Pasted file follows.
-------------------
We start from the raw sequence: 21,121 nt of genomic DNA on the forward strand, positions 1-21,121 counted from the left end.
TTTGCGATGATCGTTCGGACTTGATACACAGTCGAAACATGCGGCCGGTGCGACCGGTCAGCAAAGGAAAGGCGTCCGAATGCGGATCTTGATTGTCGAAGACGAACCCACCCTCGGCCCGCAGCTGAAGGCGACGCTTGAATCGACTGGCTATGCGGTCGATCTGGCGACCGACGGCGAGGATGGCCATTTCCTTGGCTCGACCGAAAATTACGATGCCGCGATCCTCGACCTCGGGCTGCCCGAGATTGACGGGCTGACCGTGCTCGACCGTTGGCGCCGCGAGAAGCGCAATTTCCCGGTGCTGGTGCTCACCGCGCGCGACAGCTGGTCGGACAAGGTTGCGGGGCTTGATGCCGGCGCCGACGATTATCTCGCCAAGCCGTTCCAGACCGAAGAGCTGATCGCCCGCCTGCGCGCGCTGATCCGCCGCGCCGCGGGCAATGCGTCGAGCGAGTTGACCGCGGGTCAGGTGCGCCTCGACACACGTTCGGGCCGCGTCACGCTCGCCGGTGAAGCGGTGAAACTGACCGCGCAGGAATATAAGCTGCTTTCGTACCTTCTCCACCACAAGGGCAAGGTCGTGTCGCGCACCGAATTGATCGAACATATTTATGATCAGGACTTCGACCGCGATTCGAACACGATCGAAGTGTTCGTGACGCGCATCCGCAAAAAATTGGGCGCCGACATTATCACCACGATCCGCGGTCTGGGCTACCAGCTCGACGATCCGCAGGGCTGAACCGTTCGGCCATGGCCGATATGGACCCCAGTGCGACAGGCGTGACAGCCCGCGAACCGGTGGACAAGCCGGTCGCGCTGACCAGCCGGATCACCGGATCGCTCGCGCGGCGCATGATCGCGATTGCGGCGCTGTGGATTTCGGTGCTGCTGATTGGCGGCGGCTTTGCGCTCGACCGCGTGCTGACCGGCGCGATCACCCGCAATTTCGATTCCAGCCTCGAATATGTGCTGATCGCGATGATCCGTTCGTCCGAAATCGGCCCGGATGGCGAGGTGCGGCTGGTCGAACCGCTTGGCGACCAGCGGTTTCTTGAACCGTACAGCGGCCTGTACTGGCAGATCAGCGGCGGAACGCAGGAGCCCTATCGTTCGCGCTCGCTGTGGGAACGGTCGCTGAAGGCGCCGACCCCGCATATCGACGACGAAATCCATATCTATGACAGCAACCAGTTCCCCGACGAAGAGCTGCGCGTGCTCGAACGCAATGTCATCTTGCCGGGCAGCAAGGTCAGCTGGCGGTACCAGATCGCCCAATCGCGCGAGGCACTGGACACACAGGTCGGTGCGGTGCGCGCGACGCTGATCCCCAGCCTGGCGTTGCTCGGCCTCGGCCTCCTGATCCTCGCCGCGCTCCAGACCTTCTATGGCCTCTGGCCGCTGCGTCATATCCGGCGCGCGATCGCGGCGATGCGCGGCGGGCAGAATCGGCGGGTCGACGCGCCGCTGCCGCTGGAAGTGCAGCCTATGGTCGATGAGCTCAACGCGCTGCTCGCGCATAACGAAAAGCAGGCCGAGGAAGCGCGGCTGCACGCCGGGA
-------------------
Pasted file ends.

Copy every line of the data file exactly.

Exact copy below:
We start from the raw sequence: 21,121 nt of genomic DNA on the forward strand, positions 1-21,121 counted from the left end.
TTTGCGATGATCGTTCGGACTTGATACACAGTCGAAACATGCGGCCGGTGCGACCGGTCAGCAAAGGAAAGGCGTCCGAATGCGGATCTTGATTGTCGAAGACGAACCCACCCTCGGCCCGCAGCTGAAGGCGACGCTTGAATCGACTGGCTATGCGGTCGATCTGGCGACCGACGGCGAGGATGGCCATTTCCTTGGCTCGACCGAAAATTACGATGCCGCGATCCTCGACCTCGGGCTGCCCGAGATTGACGGGCTGACCGTGCTCGACCGTTGGCGCCGCGAGAAGCGCAATTTCCCGGTGCTGGTGCTCACCGCGCGCGACAGCTGGTCGGACAAGGTTGCGGGGCTTGATGCCGGCGCCGACGATTATCTCGCCAAGCCGTTCCAGACCGAAGAGCTGATCGCCCGCCTGCGCGCGCTGATCCGCCGCGCCGCGGGCAATGCGTCGAGCGAGTTGACCGCGGGTCAGGTGCGCCTCGACACACGTTCGGGCCGCGTCACGCTCGCCGGTGAAGCGGTGAAACTGACCGCGCAGGAATATAAGCTGCTTTCGTACCTTCTCCACCACAAGGGCAAGGTCGTGTCGCGCACCGAATTGATCGAACATATTTATGATCAGGACTTCGACCGCGATTCGAACACGATCGAAGTGTTCGTGACGCGCATCCGCAAAAAATTGGGCGCCGACATTATCACCACGATCCGCGGTCTGGGCTACCAGCTCGACGATCCGCAGGGCTGAACCGTTCGGCCATGGCCGATATGGACCCCAGTGCGACAGGCGTGACAGCCCGCGAACCGGTGGACAAGCCGGTCGCGCTGACCAGCCGGATCACCGGATCGCTCGCGCGGCGCATGATCGCGATTGCGGCGCTGTGGATTTCGGTGCTGCTGATTGGCGGCGGCTTTGCGCTCGACCGCGTGCTGACCGGCGCGATCACCCGCAATTTCGATTCCAGCCTCGAATATGTGCTGATCGCGATGATCCGTTCGTCCGAAATCGGCCCGGATGGCGAGGTGCGGCTGGTCGAACCGCTTGGCGACCAGCGGTTTCTTGAACCGTACAGCGGCCTGTACTGGCAGATCAGCGGCGGAACGCAGGAGCCCTATCGTTCGCGCTCGCTGTGGGAACGGTCGCTGAAGGCGCCGACCCCGCATATCGACGACGAAATCCATATCTATGACAGCAACCAGTTCCCCGACGAAGAGCTGCGCGTGCTCGAACGCAATGTCATCTTGCCGGGCAGCAAGGTCAGCTGGCGGTACCAGATCGCCCAATCGCGCGAGGCACTGGACACACAGGTCGGTGCGGTGCGCGCGACGCTGATCCCCAGCCTGGCGTTGCTCGGCCTCGGCCTCCTGATCCTCGCCGCGCTCCAGACCTTCTATGGCCTCTGGCCGCTGCGTCATATCCGGCGCGCGATCGCGGCGATGCGCGGCGGGCAGAATCGGCGGGTCGACGCGCCGCTGCCGCTGGAAGTGCAGCCTATGGTCGATGAGCTCAACGCGCTGCTCGCGCATAACGAAAAGCAGGCCGAGGAAGCGCGGCTGCACGCCGGGA